For whom the bell tolls

Keith Hudson

In the business supplement of my newspaper this morning is an article by Ambrose Evans-Pritchard, one of those economic journalists who seems to have high-level contacts almost everywhere.  As he’s an apostate . . . believer in the ultimate necessity of the gold standard, I don’t always agree with him, but I always read his articles with great care.

I won’t attempt to summarise what he thinks is going to happen today about Greece when all the EU’s finance ministers meet together. (My guess is that he thinks that Greece has probably decided already to leave.)  His article is entitled “Politics not economiics will decide Greece’s euro fate”.  Given that what he calls politics is what I call culture, I can agree with him.  To show that he actually means culture, let me quote his final eloquent paragraph:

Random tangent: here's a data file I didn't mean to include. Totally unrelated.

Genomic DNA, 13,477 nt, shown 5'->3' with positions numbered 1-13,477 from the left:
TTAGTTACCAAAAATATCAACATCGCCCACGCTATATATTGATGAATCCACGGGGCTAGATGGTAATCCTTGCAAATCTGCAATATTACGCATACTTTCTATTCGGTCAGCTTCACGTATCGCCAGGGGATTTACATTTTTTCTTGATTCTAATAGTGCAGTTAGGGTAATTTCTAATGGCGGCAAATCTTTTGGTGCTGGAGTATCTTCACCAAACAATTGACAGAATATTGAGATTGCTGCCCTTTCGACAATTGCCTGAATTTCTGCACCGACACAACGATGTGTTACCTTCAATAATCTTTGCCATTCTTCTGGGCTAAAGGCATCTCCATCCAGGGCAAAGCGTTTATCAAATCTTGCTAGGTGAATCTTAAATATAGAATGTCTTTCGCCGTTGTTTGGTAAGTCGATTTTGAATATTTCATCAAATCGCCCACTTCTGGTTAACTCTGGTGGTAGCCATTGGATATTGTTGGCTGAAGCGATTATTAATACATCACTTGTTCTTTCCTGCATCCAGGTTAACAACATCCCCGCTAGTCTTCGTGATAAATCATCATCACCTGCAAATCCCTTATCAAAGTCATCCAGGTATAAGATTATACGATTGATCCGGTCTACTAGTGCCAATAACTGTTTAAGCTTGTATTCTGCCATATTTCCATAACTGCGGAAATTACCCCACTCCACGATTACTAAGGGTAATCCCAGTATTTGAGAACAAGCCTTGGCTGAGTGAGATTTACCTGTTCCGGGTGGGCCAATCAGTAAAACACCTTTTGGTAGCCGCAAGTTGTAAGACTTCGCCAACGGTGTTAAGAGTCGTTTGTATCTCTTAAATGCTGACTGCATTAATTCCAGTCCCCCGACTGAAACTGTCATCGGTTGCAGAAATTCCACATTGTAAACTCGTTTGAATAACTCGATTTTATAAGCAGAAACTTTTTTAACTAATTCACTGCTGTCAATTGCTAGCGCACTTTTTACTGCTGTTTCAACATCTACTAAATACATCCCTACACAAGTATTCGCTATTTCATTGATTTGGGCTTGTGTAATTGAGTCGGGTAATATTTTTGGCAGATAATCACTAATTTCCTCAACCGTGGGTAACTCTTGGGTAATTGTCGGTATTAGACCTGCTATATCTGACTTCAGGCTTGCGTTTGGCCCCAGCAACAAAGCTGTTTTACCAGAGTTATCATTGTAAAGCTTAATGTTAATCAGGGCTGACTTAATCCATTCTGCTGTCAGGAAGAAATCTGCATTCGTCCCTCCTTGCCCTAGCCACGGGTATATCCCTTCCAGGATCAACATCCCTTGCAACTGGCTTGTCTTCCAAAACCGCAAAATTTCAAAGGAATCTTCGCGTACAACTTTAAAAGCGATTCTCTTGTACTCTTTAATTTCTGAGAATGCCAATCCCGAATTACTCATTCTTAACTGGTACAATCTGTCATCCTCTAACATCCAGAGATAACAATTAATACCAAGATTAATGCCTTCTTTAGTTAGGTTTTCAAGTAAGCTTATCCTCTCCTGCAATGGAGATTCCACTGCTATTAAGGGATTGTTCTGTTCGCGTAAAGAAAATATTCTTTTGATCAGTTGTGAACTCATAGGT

“The relevant questionis whether can Greece pursue its own course within the euro, or whether tragic events have shown that it should retreat to the drachma for the sake of its sovereign soul.”

The article is very good but the most perceptive comment within it is the one given by Alexis Tsipras, the Greek Prime Minister. (I don’t know precisely when the following comment was made but it suggests to me that their mind to leave has already been made up.):

“If some think or want to believe that that this decision concerns only Greece, they are making a grave mistake.  I would suggest that they read Hemingway’s masterpiece, For whom the Bell Tolls.”

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